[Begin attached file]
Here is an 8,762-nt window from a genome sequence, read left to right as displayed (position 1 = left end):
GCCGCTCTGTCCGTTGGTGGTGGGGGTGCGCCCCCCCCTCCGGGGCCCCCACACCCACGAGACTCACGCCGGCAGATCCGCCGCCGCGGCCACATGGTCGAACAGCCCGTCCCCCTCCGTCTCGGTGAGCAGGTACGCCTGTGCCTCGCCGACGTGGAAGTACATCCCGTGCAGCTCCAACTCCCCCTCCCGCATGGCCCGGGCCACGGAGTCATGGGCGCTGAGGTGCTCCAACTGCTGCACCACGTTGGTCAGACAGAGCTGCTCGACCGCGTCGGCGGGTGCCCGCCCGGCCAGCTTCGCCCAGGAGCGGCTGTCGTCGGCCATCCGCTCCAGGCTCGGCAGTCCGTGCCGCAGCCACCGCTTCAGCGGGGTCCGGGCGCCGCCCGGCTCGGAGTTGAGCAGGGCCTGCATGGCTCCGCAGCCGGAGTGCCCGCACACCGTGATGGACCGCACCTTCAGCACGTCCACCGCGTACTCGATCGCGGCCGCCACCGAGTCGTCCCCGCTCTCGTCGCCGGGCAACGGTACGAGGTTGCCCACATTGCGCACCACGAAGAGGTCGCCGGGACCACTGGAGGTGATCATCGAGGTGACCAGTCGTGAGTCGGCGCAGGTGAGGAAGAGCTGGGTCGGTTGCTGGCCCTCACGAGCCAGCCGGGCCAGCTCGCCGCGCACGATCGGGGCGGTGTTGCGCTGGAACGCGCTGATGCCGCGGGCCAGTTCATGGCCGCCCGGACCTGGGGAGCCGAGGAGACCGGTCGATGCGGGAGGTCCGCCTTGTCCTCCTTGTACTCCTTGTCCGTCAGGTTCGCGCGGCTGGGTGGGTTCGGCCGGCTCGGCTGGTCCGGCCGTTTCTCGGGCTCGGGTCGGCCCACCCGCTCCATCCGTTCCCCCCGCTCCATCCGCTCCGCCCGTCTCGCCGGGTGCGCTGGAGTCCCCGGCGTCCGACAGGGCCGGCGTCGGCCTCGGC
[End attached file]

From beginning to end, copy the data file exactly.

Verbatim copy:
Here is an 8,762-nt window from a genome sequence, read left to right as displayed (position 1 = left end):
GCCGCTCTGTCCGTTGGTGGTGGGGGTGCGCCCCCCCCTCCGGGGCCCCCACACCCACGAGACTCACGCCGGCAGATCCGCCGCCGCGGCCACATGGTCGAACAGCCCGTCCCCCTCCGTCTCGGTGAGCAGGTACGCCTGTGCCTCGCCGACGTGGAAGTACATCCCGTGCAGCTCCAACTCCCCCTCCCGCATGGCCCGGGCCACGGAGTCATGGGCGCTGAGGTGCTCCAACTGCTGCACCACGTTGGTCAGACAGAGCTGCTCGACCGCGTCGGCGGGTGCCCGCCCGGCCAGCTTCGCCCAGGAGCGGCTGTCGTCGGCCATCCGCTCCAGGCTCGGCAGTCCGTGCCGCAGCCACCGCTTCAGCGGGGTCCGGGCGCCGCCCGGCTCGGAGTTGAGCAGGGCCTGCATGGCTCCGCAGCCGGAGTGCCCGCACACCGTGATGGACCGCACCTTCAGCACGTCCACCGCGTACTCGATCGCGGCCGCCACCGAGTCGTCCCCGCTCTCGTCGCCGGGCAACGGTACGAGGTTGCCCACATTGCGCACCACGAAGAGGTCGCCGGGACCACTGGAGGTGATCATCGAGGTGACCAGTCGTGAGTCGGCGCAGGTGAGGAAGAGCTGGGTCGGTTGCTGGCCCTCACGAGCCAGCCGGGCCAGCTCGCCGCGCACGATCGGGGCGGTGTTGCGCTGGAACGCGCTGATGCCGCGGGCCAGTTCATGGCCGCCCGGACCTGGGGAGCCGAGGAGACCGGTCGATGCGGGAGGTCCGCCTTGTCCTCCTTGTACTCCTTGTCCGTCAGGTTCGCGCGGCTGGGTGGGTTCGGCCGGCTCGGCTGGTCCGGCCGTTTCTCGGGCTCGGGTCGGCCCACCCGCTCCATCCGTTCCCCCCGCTCCATCCGCTCCGCCCGTCTCGCCGGGTGCGCTGGAGTCCCCGGCGTCCGACAGGGCCGGCGTCGGCCTCGGC